Journal article 482 views 83 downloads
Chemically Programmed Vaccines: Iron Catalysis in Nanoparticles Enhances Combination Immunotherapy and Immunotherapy-Promoted Tumor Ferroptosis
iScience, Volume: 23, Issue: 9, Start page: 101499
Swansea University Authors: Marc Bilbao Asensio, James Cronin , Stephen Evans , Martin Clift , Rhiannon Beadman, Juan Mareque-Rivas
PDF | Version of Record
© 2020 The Authors. All article content, except where otherwise noted, is licensed under a Creative Commons Attribution Non-Commercial No Derivatives License (CC-BY-NC-ND 4.0)Download (7.72MB)
DOI (Published version): 10.1016/j.isci.2020.101499
Immunotherapy has yielded impressive results, but only for a minority of patients with cancer. Therefore, new approaches that potentiate immunotherapy are a pressing medical need. Ferroptosis is a newly described type of programmed cell death driven by iron-dependent phospholipid peroxidation via Fe...
Check full text
No Tags, Be the first to tag this record!
Immunotherapy has yielded impressive results, but only for a minority of patients with cancer. Therefore, new approaches that potentiate immunotherapy are a pressing medical need. Ferroptosis is a newly described type of programmed cell death driven by iron-dependent phospholipid peroxidation via Fenton chemistry. Here, we developed iron oxide-loaded nanovaccines (IONVs), which, chemically programmed to integrate iron catalysis, drug delivery, and tracking exploiting the characteristics of the tumor microenvironment (TME), improves immunotherapy and activation of ferroptosis. The IONVs trigger danger signals and use molecular disassembly and reversible covalent bonds for targeted antigen delivery and improved immunostimulatory capacity and catalytic iron for targeting tumor cell ferroptosis. IONV- and antibody-mediated TME modulation interfaced with imaging was important toward achieving complete eradication of aggressive and established tumors, eliciting long-lived protective antitumor immunity with no toxicities. This work establishes the feasibility of using nanoparticle iron catalytic activity as a versatile and effective feature for enhancing immunotherapy.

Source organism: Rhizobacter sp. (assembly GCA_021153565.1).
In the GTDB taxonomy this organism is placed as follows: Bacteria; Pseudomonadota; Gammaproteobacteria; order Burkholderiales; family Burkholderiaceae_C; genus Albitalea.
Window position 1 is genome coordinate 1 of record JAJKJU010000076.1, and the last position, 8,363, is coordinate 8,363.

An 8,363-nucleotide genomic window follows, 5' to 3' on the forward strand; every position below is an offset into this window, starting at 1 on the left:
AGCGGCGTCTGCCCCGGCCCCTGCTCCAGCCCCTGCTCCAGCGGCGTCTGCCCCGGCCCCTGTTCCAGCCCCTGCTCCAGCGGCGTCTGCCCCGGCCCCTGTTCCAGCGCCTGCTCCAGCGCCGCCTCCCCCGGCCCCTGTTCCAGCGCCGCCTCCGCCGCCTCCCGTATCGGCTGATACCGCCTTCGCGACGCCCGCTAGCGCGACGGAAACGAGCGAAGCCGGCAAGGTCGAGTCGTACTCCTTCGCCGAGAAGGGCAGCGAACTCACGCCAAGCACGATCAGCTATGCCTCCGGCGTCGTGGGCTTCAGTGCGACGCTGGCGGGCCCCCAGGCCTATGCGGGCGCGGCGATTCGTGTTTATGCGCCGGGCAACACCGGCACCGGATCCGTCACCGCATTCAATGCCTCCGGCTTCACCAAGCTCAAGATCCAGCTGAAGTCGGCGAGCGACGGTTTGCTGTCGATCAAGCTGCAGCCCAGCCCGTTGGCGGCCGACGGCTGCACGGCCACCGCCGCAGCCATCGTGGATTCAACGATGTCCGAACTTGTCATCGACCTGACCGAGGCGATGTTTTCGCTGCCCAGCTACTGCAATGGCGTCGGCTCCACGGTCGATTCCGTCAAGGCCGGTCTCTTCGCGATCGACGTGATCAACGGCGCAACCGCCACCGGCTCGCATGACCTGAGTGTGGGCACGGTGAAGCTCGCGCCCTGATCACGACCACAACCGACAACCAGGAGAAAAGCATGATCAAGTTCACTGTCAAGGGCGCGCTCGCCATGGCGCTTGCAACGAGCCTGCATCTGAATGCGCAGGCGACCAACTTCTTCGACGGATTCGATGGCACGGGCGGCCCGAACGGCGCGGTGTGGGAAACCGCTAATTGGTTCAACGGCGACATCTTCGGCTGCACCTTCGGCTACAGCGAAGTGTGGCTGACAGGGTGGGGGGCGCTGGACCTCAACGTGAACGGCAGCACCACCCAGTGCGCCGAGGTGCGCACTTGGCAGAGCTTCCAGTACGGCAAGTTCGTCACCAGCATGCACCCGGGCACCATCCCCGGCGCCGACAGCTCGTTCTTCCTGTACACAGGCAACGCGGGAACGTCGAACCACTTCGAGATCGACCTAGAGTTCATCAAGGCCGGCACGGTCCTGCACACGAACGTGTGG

Immunology, Biomaterials, Nanomaterials, Cancer Therapy
Faculty of Science and Engineering
College of Science August 2020 (APC), EPSRC, Spanish Ministry of Economy and Competitiveness (MINECO)